About

I am a Writer, Poet, Artist, and a ‘Future Anthropologist’ exploring how tech futures can be made otherwise from empirical evidence. As a scholar I am Associate Professor in Science and Technology Studies at IT University of Copenhagen. My work explores the effect of landscape and writing on how the future is imagined and made in everyday practice. How might the future be made differently in different places, and through different writing methods? How is the future imagined and made differently at the edge?

Over the last fifteen years, I have collaborated with industry and organisations in mobile telecoms, public transport, and renewable energy, to re-imagine how the future gets made in tech industries, and how it might be made otherwise. At present, I am collaborating with people and places around marine renewable energy, and its futures, in the Orkney islands, Scotland.

I’ve run workshops and been a professional speaker for IBM Labs, Hewlett-Packard, Nortel Networks, Barclays Bank. I’ve collaborated on industry projects and think-tanks with wonderful people from the Royal College of Art in London through to Intel Labs in Portland, through to the European Marine Energy Centre in Orkney. My work has been shown in The Pier Arts Centre, Stromness (along with Brae Editions, my collaborative publisher). Right now, I’m writing speculative futures for the heritage industry…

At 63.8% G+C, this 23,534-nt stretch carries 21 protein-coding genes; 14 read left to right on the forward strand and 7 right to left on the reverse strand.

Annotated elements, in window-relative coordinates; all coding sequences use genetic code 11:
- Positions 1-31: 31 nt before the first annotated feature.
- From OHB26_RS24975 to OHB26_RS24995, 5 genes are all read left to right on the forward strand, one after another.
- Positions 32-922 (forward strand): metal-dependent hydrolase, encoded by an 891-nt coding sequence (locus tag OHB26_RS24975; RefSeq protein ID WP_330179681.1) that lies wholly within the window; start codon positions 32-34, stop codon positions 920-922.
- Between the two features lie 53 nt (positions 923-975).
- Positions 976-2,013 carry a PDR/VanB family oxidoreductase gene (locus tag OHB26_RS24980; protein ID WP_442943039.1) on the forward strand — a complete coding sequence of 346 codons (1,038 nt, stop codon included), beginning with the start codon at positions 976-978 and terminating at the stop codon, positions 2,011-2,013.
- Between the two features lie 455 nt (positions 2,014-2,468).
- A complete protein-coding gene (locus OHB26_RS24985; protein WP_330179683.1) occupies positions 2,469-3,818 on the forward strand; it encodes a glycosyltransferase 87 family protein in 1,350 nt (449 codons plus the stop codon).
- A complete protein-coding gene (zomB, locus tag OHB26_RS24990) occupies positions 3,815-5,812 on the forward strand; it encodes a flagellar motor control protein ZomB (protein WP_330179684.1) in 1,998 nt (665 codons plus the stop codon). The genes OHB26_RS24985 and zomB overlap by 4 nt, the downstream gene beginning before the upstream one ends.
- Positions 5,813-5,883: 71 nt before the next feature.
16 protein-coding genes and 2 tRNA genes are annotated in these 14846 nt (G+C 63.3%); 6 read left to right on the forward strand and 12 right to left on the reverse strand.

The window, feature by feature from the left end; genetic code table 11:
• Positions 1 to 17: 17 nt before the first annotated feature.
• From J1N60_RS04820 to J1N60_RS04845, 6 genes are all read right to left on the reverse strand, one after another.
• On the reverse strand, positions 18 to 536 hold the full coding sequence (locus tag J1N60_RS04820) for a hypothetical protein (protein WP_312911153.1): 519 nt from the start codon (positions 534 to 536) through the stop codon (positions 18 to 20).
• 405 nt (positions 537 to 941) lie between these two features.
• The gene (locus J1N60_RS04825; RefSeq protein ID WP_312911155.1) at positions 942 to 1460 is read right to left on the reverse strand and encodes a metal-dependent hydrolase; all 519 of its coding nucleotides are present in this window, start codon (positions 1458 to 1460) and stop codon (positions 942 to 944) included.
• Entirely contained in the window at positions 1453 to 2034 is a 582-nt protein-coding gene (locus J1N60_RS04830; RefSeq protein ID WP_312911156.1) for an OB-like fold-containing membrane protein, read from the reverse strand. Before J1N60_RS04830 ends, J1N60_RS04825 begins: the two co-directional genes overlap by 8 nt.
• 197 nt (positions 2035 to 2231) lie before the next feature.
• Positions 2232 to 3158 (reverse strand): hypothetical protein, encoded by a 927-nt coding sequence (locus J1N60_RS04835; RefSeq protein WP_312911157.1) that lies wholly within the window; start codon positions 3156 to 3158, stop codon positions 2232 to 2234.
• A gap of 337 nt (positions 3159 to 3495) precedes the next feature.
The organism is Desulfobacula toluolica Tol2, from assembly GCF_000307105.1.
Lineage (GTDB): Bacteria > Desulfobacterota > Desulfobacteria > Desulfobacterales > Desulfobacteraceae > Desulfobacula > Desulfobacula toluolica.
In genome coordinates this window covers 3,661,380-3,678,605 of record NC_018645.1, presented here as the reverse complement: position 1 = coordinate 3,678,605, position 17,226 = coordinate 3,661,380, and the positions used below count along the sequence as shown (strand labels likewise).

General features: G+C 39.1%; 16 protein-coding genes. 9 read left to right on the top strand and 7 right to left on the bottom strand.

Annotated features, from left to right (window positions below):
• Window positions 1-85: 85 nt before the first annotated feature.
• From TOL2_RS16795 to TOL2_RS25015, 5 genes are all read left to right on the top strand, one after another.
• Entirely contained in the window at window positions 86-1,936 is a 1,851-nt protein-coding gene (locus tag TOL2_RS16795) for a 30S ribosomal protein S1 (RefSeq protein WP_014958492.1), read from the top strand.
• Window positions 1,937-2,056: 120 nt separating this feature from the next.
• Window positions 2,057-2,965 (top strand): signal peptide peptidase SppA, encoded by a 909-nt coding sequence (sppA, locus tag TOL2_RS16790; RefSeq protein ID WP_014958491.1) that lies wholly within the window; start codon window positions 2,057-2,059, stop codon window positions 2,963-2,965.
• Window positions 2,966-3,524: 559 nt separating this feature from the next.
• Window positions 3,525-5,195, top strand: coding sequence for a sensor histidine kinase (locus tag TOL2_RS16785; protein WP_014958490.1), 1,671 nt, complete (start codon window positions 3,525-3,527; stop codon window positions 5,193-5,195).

Collaboration…

As an ethnographer and artist I work in close collaboration with organisations and colleagues. My work supports both academic and creative interventions into future-making, from performance to publication to poetry. As well as an academic, I am an experienced public speaker, consultant, and artist.

My collaborations take many forms: artist-in-residence on academic projects, writing workshops, ethnographer-in-residence with industry, public speaker, poet, project investigator. Let me know if you have an idea. I’m always excited to work with new people in new places.

Laura Watts in Orkney

On Sand14…

lightbulbSand is largely constituted by Silicon, atomic number 14. Silicon is both a material at the edge (where the land meets the sea), and a material transformed into the technological: sand becomes glass in optical fibre cable, quartz becomes the piezoelectrics in a timer, silicon becomes a processor in a server farm.

So ‘Sand14’ is a mnemonic for me, for the edge, for the mixtures that makes up most of our technology, and the self-determined edge places that are inseparable from where technology is imagined and made.